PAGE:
Thursday, September 23
04:21 AM

Harvesting the ‘symbol of peace’

24 Aug 2020

The olive harvest and oil-extraction season, which begins this week in villages at Jebel Akhdar (The Green Mountain), in the Governorate of Dakhliyah, is a much-awaited, as well as lucrative, annual exercise.

The olive tree, considered one of the most beloved, sacred trees, has its place  firmly rooted in Ancient Greek tradition and mythology. Traditionally, the olive tree is also considered a symbol of peace and friendship, an association which began in ancient Greece sometime in the fifth century.

Known to survive harsh climates and soil, olive trees require little in terms of nutrition and, research shows, that they have evolved over the centuries even in poor, rocky soil. Olive trees have hence been found in different parts of the Middle East where they have survived for centuries.

In Oman, the olive mill of the Ministry of Agriculture, Fisheries and Water Resources in Seih Qatna, in Jebel Akhdar, has now begun to receive the first production from farmers in the wilayats of Izki, Ibri, Bahla and Nizwa. The olive trees brought to these wilayats, which were suitable to the sultanate’s climate, have been successfully cultivated.

Eng Salim bin Rashid al Tobi, director of Agricultural Development Department in Jebel Akhdar, said, “Usually the olive harvest season starts at the end of August every year. In addition to the efforts of the Ministry and its mill, the private sector played a clear role in supporting efforts to benefit from olive production by setting up a mill, two seasons ago, to serve farmers. On August 28, the mill will receive olive crops from all villages of Jebel Akhdar and the residential areas, whether in agricultural lands or home gardens.”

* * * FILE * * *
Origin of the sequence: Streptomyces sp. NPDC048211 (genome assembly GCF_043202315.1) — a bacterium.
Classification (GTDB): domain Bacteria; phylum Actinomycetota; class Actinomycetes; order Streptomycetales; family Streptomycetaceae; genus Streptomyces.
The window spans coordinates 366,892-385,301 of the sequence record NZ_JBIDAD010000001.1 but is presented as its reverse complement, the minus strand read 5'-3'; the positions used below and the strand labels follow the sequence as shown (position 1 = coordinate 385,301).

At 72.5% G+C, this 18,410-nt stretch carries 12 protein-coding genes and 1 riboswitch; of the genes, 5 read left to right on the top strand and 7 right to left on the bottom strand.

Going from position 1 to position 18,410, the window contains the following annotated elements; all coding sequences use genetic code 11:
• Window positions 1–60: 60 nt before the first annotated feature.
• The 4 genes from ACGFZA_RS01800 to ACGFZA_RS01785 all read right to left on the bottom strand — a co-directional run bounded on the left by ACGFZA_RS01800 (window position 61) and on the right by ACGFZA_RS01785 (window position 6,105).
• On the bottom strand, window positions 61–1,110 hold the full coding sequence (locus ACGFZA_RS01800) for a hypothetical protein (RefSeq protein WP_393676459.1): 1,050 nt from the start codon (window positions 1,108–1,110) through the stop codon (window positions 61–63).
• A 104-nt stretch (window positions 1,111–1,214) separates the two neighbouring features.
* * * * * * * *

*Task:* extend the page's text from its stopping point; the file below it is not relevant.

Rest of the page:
He pointed out that when the ministry adopted the project for olive oil extraction and planting its trees, the goal was to introduce its cultivation in home gardens and not in agricultural lands currently growing fruit trees. This goal has been achieved as the production rates increased in the past years. Production reached more than 60 tonnes in 2019 while 8028 litres of oil were extracted from that stock. 

Tobi added, “The olive harvest season will continue until December, depending on the variety of the olive species. The increase in the number of olive trees and the farmers’ care for them prove that olive will represent a rewarding economic return, along with other fruit trees in the villages of Jebel Akhdar.”

He further explained, “The introduction of olive tree cultivation in low-lying areas, such as the wilayats of Izki, Ibri, Bahla and Nizwa, has achieved success during the past years and production has increased in good quantities in 2020 through identification of good varieties for extracting oil or for making vinegar,”

Regarding olive tree production, Dr Qais bin Saif al Ma’awali, director of Agricultural Development Department, in Samad A’Shan in the Governorate of North Sharqiyah, said, “The ability of the olive tree to produce acceptable and marketable olives in terms of fruit size, shape and colour has become clear, especially if it has a relatively cold weather, as the olive tree needs less than 200 cooler hours to break the dormancy.

“So, if it is planted in a suitable place and in a cooler weather, in comparison to the interior region of the sultanate, with average minimum temperatures between 8 or 10 degrees Celsius during winter, it would have been enough for the tree to break the dormancy. I expect a bright future for the olive tree in terms of ability to produce high-quality fruits in commercial quantities.”

Statistics available with the Ministry of Agriculture, Fisheries and Water Resources indicate that the number of olive trees in Jebel Akhdar is more than 15,000 trees. These have adapted to the harsh, dry climates and the scarcity of water.

Because of the benefits of olive oil, this tree has received great care from the Ministry of Agriculture, Fisheries and Water Resources by adopting the olive oil extraction project, which had a great impact on pushing citizens to take adequate care of this tree and its exploitation economically, besides other fruit trees grown in the region.

(ONA)

 

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